EU considers Bermuda for blacklist
Bermuda has been added to a draft tax haven blacklist by the European Union, along with nine other jurisdictions, according to Reuters.
The news agency said it had been told by an EU official that the island, together with the United Arab Emirates, Oman and other Caribbean and Pacific islands, are included on a draft list that will go before EU envoys today.
It is up to the envoys to agree the new list, which will then be formally adopted by EU finance ministers in a meeting on March 12, according to Reuters.
Last night, David Burt, the Premier, said the island's Economic Substance Act and regulations meet the requirements of the EU, and that Bermuda “should properly be omitted from any list of non-cooperative tax jurisdictions”.
The Premier said technical officers and ministers are in daily contact with officials in Brussels, and representatives of key member states, to ensure “that it is clear Bermuda has met the requisite standard”.
He said: “This has been a difficult process, but I am confident that a fair examination of Bermuda's legislation in this area of economic substance will clearly show that we have complied with the standard required of us and we should properly be omitted from any list of non-cooperative tax jurisdictions.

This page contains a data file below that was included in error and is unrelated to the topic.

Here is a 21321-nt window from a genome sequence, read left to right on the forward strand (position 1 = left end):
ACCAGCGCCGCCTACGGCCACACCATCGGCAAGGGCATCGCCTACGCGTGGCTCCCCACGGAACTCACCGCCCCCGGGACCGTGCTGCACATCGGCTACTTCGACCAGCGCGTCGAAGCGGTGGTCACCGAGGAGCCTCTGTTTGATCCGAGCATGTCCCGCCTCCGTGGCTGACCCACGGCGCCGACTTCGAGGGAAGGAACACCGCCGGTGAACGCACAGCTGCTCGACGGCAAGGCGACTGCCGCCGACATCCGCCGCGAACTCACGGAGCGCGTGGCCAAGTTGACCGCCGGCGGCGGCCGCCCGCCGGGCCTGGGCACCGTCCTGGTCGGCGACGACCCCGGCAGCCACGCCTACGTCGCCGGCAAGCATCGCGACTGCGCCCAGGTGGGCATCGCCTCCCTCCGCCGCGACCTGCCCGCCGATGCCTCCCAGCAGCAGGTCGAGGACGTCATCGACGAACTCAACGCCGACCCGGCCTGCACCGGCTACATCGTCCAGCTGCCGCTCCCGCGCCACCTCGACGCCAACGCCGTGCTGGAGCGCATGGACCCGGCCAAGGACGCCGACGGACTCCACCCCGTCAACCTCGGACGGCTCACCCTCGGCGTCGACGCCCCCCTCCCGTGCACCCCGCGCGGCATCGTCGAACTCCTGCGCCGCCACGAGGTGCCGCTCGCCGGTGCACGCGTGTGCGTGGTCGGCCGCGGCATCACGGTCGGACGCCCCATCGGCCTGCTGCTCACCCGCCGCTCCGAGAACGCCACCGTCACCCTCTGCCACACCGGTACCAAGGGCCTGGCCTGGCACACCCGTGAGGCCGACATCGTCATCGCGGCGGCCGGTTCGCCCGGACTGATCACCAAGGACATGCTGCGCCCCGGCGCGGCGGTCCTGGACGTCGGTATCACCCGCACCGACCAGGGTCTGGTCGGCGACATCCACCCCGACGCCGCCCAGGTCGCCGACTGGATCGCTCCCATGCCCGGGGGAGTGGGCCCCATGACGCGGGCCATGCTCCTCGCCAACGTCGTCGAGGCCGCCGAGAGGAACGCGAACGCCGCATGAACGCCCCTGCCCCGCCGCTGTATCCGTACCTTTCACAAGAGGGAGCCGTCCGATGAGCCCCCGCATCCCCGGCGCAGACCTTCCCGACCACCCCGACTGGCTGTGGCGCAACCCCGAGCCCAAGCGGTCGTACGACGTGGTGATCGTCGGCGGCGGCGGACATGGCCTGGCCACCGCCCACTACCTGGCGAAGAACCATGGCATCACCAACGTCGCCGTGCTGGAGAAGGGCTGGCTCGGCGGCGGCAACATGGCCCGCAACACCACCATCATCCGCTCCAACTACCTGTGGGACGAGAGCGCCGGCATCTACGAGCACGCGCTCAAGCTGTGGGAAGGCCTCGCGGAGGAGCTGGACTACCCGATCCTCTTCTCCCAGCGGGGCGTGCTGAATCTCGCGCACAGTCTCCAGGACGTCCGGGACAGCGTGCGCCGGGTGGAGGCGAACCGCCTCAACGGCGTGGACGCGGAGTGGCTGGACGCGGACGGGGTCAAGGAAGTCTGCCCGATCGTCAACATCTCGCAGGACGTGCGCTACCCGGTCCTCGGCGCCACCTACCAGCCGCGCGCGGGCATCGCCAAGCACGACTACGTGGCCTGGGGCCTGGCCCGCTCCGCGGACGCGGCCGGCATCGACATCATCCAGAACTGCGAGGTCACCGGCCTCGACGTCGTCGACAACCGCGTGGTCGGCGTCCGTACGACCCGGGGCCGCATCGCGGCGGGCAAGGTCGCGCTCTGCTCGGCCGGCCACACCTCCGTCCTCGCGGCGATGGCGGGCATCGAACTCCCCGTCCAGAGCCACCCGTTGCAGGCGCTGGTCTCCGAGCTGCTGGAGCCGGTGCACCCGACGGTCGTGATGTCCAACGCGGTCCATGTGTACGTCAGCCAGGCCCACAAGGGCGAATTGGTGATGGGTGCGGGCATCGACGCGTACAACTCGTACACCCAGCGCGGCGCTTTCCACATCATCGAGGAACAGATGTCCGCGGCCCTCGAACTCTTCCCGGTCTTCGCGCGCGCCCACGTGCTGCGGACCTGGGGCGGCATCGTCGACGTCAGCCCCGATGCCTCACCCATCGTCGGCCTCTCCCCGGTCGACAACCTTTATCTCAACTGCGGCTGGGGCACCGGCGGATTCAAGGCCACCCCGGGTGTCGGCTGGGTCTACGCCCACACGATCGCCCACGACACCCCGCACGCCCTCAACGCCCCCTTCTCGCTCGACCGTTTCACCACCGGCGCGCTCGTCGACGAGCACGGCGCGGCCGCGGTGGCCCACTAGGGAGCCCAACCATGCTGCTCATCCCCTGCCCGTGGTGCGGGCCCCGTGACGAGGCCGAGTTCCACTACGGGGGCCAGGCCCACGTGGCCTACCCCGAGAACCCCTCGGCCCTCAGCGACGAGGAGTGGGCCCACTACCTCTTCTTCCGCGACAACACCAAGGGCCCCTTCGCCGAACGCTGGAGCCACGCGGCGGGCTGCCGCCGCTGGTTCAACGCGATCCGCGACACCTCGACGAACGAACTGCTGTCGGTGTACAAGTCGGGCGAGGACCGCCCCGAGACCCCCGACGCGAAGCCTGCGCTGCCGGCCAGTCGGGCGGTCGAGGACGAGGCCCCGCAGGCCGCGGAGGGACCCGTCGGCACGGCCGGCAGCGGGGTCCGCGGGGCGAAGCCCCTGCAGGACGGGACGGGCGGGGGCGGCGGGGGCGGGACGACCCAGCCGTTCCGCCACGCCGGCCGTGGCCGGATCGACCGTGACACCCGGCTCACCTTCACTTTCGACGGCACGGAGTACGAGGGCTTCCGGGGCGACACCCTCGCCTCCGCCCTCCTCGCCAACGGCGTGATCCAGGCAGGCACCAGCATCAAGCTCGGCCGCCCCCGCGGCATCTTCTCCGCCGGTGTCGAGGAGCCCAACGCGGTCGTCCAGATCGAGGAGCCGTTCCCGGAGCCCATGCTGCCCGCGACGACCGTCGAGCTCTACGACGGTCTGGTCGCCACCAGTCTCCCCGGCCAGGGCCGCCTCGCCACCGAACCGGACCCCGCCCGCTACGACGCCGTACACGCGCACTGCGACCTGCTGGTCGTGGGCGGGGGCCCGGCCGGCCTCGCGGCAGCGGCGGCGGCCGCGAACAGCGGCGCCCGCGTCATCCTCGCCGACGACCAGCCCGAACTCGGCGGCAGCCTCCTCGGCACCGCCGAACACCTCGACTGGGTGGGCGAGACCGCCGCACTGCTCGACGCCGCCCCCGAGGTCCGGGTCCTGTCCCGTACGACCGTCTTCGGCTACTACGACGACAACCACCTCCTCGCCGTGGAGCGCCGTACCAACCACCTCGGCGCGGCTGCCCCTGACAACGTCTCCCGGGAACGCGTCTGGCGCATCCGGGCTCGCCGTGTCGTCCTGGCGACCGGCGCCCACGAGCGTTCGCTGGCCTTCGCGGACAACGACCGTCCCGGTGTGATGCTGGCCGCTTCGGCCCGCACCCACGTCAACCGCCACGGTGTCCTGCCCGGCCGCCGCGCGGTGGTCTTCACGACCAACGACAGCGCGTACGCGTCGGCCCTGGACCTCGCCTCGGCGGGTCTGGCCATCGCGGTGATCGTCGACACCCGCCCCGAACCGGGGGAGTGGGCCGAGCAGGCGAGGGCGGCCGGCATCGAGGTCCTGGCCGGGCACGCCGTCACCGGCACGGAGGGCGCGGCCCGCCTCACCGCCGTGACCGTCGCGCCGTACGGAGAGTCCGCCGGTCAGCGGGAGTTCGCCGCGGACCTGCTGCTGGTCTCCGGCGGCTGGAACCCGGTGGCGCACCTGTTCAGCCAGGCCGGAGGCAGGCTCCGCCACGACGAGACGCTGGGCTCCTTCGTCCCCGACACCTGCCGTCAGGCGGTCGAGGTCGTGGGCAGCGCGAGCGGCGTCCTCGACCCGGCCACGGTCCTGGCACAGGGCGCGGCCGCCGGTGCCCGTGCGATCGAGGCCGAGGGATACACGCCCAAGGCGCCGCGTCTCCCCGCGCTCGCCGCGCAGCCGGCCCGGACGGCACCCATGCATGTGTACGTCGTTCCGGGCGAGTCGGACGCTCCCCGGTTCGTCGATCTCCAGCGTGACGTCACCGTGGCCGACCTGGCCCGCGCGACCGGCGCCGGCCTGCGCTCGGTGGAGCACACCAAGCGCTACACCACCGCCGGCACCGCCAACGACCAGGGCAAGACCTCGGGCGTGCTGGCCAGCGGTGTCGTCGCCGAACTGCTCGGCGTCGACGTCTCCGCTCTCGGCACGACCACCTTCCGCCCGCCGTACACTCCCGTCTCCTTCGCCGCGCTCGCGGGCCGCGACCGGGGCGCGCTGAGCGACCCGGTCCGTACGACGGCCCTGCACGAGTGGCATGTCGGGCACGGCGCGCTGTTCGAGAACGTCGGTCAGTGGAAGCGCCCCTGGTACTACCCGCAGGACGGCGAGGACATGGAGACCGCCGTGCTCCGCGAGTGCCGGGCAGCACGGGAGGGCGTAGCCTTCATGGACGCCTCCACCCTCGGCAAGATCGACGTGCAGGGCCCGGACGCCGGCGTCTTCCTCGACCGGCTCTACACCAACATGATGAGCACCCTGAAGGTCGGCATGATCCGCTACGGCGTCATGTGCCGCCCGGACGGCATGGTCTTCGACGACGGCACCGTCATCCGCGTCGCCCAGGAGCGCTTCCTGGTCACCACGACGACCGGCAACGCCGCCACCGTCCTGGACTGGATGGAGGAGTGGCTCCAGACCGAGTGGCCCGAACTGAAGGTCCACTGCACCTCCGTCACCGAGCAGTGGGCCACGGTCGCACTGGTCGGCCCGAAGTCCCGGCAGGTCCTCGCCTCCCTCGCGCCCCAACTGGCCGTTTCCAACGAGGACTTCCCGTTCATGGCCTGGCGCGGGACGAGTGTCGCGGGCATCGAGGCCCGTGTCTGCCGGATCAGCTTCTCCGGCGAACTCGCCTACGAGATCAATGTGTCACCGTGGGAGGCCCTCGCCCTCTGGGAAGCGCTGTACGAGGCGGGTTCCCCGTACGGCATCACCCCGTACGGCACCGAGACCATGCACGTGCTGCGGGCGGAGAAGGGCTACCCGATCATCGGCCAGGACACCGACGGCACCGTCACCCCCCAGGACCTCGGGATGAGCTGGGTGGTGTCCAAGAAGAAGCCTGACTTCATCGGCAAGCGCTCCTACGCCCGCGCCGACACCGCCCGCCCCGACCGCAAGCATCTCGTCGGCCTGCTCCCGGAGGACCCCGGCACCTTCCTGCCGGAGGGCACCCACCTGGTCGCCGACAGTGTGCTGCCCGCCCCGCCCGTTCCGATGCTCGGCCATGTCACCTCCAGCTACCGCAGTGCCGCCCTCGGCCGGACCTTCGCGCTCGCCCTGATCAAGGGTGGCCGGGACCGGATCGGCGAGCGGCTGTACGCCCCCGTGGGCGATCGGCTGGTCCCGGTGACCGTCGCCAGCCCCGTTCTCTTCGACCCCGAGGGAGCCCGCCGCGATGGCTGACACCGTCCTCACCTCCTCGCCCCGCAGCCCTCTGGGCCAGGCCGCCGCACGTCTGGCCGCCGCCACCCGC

“It is important to recognise that no decisions have yet been made.
“We look forward to implementing the new substance regime in Bermuda.”
Reuters reported that the official it had spoken with said the EU is still considering whether Bermuda and the UAE will be added to the list.
In 2017, the EU decided to blacklist jurisdictions that are non co-operative on tax matters, and to monitor countries that commit to change their tax rules to comply with EU standards.
However blacklisted jurisdictions could face reputational damage and stricter controls on their financial transactions with the EU, although no sanctions have yet been agreed by member states.
The five jurisdictions currently on the blacklist are American Samoa, Guam, Samoa, Trinidad and Tobago, and the US Virgin Islands.
According to the report by Reuters, 62 jurisdictions have committed to abiding by the tax standards set by Brussels, and most had been required to overhaul their rules by December or last month.
The news agency reported that Bermuda and the UAE have not complied by the set deadlines, but EU states are assessing whether their delays could be warranted.